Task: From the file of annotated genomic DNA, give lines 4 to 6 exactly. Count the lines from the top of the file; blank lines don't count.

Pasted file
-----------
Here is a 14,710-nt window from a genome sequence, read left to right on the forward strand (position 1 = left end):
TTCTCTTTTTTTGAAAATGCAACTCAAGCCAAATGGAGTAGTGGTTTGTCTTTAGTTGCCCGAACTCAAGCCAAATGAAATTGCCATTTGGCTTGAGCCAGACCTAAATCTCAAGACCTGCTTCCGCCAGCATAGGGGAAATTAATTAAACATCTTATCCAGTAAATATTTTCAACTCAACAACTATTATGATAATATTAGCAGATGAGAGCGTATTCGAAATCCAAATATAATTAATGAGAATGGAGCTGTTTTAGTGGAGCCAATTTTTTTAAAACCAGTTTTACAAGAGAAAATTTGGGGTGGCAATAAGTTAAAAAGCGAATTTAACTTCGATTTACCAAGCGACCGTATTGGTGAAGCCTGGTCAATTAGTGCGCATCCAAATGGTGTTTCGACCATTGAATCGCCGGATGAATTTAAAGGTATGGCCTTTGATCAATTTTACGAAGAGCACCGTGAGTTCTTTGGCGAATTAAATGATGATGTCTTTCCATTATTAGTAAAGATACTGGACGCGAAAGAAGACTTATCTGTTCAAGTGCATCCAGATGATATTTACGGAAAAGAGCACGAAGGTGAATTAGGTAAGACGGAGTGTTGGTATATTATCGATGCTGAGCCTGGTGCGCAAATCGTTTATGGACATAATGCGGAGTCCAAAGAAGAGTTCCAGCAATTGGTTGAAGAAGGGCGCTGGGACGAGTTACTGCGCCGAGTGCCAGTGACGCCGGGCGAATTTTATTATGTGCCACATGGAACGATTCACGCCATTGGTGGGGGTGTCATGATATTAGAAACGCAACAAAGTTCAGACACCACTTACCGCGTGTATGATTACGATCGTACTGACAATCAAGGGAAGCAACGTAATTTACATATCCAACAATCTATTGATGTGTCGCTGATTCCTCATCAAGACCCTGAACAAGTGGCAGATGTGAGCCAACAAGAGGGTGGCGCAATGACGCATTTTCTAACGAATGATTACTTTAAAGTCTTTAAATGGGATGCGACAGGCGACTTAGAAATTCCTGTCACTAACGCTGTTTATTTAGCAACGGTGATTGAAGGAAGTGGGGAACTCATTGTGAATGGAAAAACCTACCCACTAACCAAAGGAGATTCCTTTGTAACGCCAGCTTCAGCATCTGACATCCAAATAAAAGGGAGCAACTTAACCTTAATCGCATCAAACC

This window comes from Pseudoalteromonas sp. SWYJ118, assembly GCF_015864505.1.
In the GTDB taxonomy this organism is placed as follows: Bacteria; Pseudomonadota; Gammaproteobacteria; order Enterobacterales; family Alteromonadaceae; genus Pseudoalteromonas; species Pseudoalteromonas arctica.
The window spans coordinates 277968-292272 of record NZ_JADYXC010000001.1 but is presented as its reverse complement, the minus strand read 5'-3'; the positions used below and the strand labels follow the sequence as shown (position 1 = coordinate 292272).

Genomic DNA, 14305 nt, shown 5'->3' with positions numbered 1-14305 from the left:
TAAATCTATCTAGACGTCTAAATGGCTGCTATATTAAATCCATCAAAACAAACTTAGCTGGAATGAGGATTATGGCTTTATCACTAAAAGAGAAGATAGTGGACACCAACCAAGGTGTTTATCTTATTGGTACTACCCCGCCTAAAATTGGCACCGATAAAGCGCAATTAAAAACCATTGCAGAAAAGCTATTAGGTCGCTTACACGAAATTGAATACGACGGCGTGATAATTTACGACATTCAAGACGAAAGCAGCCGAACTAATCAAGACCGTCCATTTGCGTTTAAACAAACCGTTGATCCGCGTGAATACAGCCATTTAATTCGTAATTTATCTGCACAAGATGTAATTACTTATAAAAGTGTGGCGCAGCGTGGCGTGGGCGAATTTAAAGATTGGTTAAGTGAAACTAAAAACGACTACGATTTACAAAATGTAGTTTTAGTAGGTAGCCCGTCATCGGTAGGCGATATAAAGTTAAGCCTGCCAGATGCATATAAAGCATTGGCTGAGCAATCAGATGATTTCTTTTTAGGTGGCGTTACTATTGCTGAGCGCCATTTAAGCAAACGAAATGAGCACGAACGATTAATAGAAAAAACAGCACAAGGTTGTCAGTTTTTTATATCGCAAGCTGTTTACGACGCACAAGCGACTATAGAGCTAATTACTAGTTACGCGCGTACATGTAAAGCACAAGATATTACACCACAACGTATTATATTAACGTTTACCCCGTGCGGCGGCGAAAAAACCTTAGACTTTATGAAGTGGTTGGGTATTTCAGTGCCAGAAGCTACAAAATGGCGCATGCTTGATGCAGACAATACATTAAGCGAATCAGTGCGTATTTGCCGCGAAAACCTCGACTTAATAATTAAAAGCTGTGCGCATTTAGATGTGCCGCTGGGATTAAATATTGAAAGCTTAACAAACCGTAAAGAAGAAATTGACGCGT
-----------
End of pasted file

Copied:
In the GTDB taxonomy this organism is placed as follows: Bacteria; Pseudomonadota; Gammaproteobacteria; order Enterobacterales; family Alteromonadaceae; genus Pseudoalteromonas; species Pseudoalteromonas arctica.
The window spans coordinates 277968-292272 of record NZ_JADYXC010000001.1 but is presented as its reverse complement, the minus strand read 5'-3'; the positions used below and the strand labels follow the sequence as shown (position 1 = coordinate 292272).

Genomic DNA, 14305 nt, shown 5'->3' with positions numbered 1-14305 from the left: